By Aaron Titus
I’m an awesome programmer. The only thing keeping me from Python, PHP, or Ruby coding awesomeness is knowledgeâ€¦ and skillâ€¦ and trainingâ€¦ and, um practice. OK, I may not be a Ruby all-star, but I could be if I wanted to. Likewise, you can do anything for yourself that an attorney can do for you, including writing legal documents. Lawyers just happen to have knowledge, skill, and training. And if I wanted an iPhone app, I’d talk to a programmer. If I wanted legal documents, I’d talk to a lawyer.
In fact, lawyers are programmers. Writing legal documentsâ€”like privacy policiesâ€”is just like writing code.
Imagine that your boss tells you, “I need a widget. I’m sure other people in the open source community have done similar things. Just go grab some code and slap it together by the end of the day.â€ Of course, that’s crazy. You can’t just slap code together. In what language is the code written? Will it play well with existing code? How complete is the API? What are the requirements? What about security? What about debugging?
- Be Honest. Your mamma was right: Honesty is the best (privacy) policy.
- Don’t Over-Promise. Statements like “privacy is our top priority” may be enforced by the FTC as a privacy promise. Don’t box yourself into a corner.
- Don’t Under-Promise. Under-promising can violate regulations and more importantly, scare off customers.
- Tell the Whole Truth. Failure to talk about less-desirable privacy practices may be a misleading business practice.
- Be Complete and Conspicuous.
- Get it Right the First Time. Allowing yourself room to change will save headaches long-term, as material changes to privacy policies require additional consent.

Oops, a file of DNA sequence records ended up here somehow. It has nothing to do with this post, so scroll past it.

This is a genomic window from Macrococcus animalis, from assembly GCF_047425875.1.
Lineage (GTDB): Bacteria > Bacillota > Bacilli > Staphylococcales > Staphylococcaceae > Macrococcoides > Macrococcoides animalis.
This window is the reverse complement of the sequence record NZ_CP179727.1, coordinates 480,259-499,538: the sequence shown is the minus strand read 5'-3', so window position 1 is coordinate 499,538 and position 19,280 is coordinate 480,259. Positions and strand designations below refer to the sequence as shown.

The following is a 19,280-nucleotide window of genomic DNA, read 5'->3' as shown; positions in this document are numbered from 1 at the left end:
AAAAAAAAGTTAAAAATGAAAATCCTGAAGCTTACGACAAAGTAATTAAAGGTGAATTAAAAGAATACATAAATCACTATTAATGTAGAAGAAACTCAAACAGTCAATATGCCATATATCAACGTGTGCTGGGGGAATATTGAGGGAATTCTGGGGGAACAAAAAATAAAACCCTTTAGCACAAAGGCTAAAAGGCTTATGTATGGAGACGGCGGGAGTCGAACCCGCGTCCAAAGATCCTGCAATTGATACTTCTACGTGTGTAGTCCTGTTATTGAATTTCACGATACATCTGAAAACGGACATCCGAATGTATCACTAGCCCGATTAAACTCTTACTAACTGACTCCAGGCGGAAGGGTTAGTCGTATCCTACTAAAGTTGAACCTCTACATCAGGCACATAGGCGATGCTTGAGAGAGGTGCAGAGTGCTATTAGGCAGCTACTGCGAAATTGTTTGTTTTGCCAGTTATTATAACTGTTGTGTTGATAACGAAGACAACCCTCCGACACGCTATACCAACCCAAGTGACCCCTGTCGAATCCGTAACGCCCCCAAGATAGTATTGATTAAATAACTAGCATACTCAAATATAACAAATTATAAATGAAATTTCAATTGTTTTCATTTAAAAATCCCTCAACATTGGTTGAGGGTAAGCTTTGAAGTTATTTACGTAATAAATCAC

- If you Say it, Do it. Generally no magic words are required in privacy policies. The best approach to avoid liability is to stick to your policy.
- You can later use the weight & contact information to market your next iPhone app, “Smart Dieter.”
The answers may surprise you:
- True. The FTC is always interested in your privacy policies and practices, and even passing assurances of privacy like “Privacy is our Number 1 Priority” may be enforced as a privacy promise.
Boilerplate legal documents can get people and companies in trouble. Although sometimes there are magic words from a statute or regulation that should be quoted to order to protect your rights, most boilerplate is not magicâ€”itâ€™s lazy. Lawyers do a lot of legal debugging, because improper boilerplate language can be downright harmful. Unless you do your own legal programming to meet your individual needs, you are sure to accidentally waive a right, break the law, incur the ire of the FTC, or create a contradiction and cause a “Legal 500 Error.”
A Living Document
As an executive, do these three things: